“You’ll have to ask your grandpa,” my grandmother said casually.
It was a standard response in our family. My dad sent me two blocks to ask my grandmother what time we were meeting at Friendly’s for ice cream, and I was sent to my grandparents’ garage to get his answer. I walked into the two-car garage and instead of finding my grandpa, I saw two pictures of a mysterious woman in my grandfather’s chest-high, emerald-green tool chest. They were both wedged into the lid. The lid was exceptionally heavy, so he rarely kept it open. He told my brother and I once that he was afraid it would slam shut and either break itself or our hands. However, today it was completely up and I saw the sultry smile of this mysterious woman staring back at me in both photos. In both pictures, she wore a one-piece bathing suit, very high heels, and lipstick. Even in the faded black and white of the photograph, I could tell her lips were painted a serious red. The picture on the left showed her standing with her right hand on her hip and it was obvious she had posed for this image. The photograph on the right showed the woman laying on her stomach with her head resting on her left hand. She was laughing into the camera seemingly unaware that the photo had been snapped. The corners of the photographs had been turned down and the year 1944 was penciled on the backs of both.
I was shocked and had no words to express my embarrassment at seeing this woman in my grandpa’s tool chest. Who was she? What would my dad, his son, say? What would my grandmother say? My grandmother? Suddenly, anger started to swell inside my chest. My grandmother was the sweetest and most reserved woman I knew. How could grandpa keep pictures of this woman in his tool chest?
Grandpa’s entrance from the far side of the garage startled me out of my thoughts. He was looking down at the push lawn mower in front of him.
“These blades have gotten so dull,” he said to no one but himself.
The push mower had no electricity and he liked it that way. He often challenged my brother and me to mow his lawn and after our first attempt each, we never tried it again. It was like trying to push a parked car. It would move slightly but make absolutely no progress.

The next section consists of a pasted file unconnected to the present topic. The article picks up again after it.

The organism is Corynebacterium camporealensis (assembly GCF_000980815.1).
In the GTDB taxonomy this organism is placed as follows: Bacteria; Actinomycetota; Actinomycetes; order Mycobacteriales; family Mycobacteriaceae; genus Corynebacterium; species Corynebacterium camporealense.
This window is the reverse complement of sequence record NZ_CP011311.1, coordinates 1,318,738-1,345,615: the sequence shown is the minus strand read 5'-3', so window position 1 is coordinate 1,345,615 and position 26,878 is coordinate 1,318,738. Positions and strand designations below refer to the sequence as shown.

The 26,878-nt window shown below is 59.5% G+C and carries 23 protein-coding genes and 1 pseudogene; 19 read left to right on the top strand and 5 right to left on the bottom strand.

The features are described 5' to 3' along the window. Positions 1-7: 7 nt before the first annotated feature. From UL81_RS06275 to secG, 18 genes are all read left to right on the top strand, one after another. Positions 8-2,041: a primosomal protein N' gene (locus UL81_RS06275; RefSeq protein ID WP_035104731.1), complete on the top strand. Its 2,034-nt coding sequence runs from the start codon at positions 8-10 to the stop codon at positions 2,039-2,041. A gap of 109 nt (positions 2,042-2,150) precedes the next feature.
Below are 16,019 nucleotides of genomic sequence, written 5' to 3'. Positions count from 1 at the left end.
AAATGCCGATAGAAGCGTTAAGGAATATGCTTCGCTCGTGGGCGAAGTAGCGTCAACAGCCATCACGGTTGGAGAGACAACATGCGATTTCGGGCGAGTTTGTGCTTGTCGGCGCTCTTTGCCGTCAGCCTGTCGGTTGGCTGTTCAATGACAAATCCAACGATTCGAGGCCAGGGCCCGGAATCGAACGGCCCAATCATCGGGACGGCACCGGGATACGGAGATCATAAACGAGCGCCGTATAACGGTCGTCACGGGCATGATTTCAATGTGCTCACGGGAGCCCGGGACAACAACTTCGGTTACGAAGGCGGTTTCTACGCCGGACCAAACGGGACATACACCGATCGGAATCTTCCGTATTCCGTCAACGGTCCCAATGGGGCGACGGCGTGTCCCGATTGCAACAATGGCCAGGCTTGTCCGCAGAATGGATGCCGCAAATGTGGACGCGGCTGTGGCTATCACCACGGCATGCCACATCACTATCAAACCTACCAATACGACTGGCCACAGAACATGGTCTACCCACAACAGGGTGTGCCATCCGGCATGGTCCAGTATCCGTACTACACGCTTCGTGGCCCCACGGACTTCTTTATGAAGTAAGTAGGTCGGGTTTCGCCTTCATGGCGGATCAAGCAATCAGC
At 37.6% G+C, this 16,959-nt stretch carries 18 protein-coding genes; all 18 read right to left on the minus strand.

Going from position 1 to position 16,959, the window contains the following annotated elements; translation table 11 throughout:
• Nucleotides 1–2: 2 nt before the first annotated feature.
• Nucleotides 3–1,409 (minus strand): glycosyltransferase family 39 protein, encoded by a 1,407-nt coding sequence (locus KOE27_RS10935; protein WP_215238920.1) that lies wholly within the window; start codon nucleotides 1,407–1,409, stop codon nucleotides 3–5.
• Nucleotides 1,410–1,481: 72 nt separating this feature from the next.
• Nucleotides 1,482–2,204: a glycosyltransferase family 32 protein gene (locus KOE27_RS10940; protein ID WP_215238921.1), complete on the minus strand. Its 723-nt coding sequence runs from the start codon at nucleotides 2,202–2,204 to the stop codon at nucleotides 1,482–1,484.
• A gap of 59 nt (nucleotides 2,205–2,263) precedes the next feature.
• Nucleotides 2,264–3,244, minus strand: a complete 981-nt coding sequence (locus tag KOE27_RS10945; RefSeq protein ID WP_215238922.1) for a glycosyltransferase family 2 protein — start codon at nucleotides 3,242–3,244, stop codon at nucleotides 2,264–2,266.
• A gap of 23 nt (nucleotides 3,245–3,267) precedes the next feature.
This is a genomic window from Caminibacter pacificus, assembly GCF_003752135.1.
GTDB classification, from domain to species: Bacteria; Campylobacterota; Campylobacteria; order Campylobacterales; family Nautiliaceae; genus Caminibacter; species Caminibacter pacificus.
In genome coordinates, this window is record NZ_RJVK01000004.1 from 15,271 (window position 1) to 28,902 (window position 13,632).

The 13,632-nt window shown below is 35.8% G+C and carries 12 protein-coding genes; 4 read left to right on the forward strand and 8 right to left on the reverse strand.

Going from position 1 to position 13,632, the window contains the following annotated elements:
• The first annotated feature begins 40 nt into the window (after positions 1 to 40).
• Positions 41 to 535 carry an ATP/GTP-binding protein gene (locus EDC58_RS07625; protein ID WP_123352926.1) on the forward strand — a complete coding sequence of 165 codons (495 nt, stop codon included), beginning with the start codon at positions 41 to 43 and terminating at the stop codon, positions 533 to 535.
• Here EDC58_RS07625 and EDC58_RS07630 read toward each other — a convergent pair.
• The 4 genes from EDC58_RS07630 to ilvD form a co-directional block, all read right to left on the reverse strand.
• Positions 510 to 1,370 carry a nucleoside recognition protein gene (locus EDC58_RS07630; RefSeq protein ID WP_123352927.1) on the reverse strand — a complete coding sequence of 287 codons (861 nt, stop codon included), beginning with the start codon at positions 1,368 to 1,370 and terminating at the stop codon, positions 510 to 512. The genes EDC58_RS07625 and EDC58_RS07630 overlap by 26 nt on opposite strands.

“Grandpa,” I said indignantly.
“What?” He responded surprised and dropped the mower handle. It clattered a couple of times on the ground.
“Who is that?” I asked trembling with anger as I confronted the man who let me steal bites of his Reese Pieces Sundae, who always smuggled me full candy bars at Halloween, and who let me sit shotgun to watch fireworks in his blue van.
He walked closer so he could focus on who I was pointing at. Then he chuckled. It was a laugh that started low in his belly, and he tried to stifle it before it left his mouth.
“It’s not funny,” I snapped getting more furious by the second, “Grandma will really be hurt if she finds out you have that woman in your tool chest…twice.”
His laughter became more physical as his chest began to pull in and his shoulders dropped when his hands went to his knees.
I crossed my arms and waited for him to control himself. After a few moments, I had to release my grip on my arms, because I was digging my thumbs directly into my forearms.
“Charlie…,” my grandpa began, “Go tell your grandma about those pictures.”
His command caught me completely off-guard.
“Fine,” I said defiantly, “I will. You are going to be in so much trouble!”
I stormed out of the garage and was halfway back to the house when I realized I should have slammed the door behind me. I turned part of the way to go back, but grandpa had started to step through the side door, and I did not want to see his face again.
I walked up the wooden deck stairs, pulled the screen door open, and then opened the house door.
“Well?” Grandma asked without looking up. She was working on her folded newspaper crossword puzzle. She only had two words left and never left the table until every box was filled in correctly.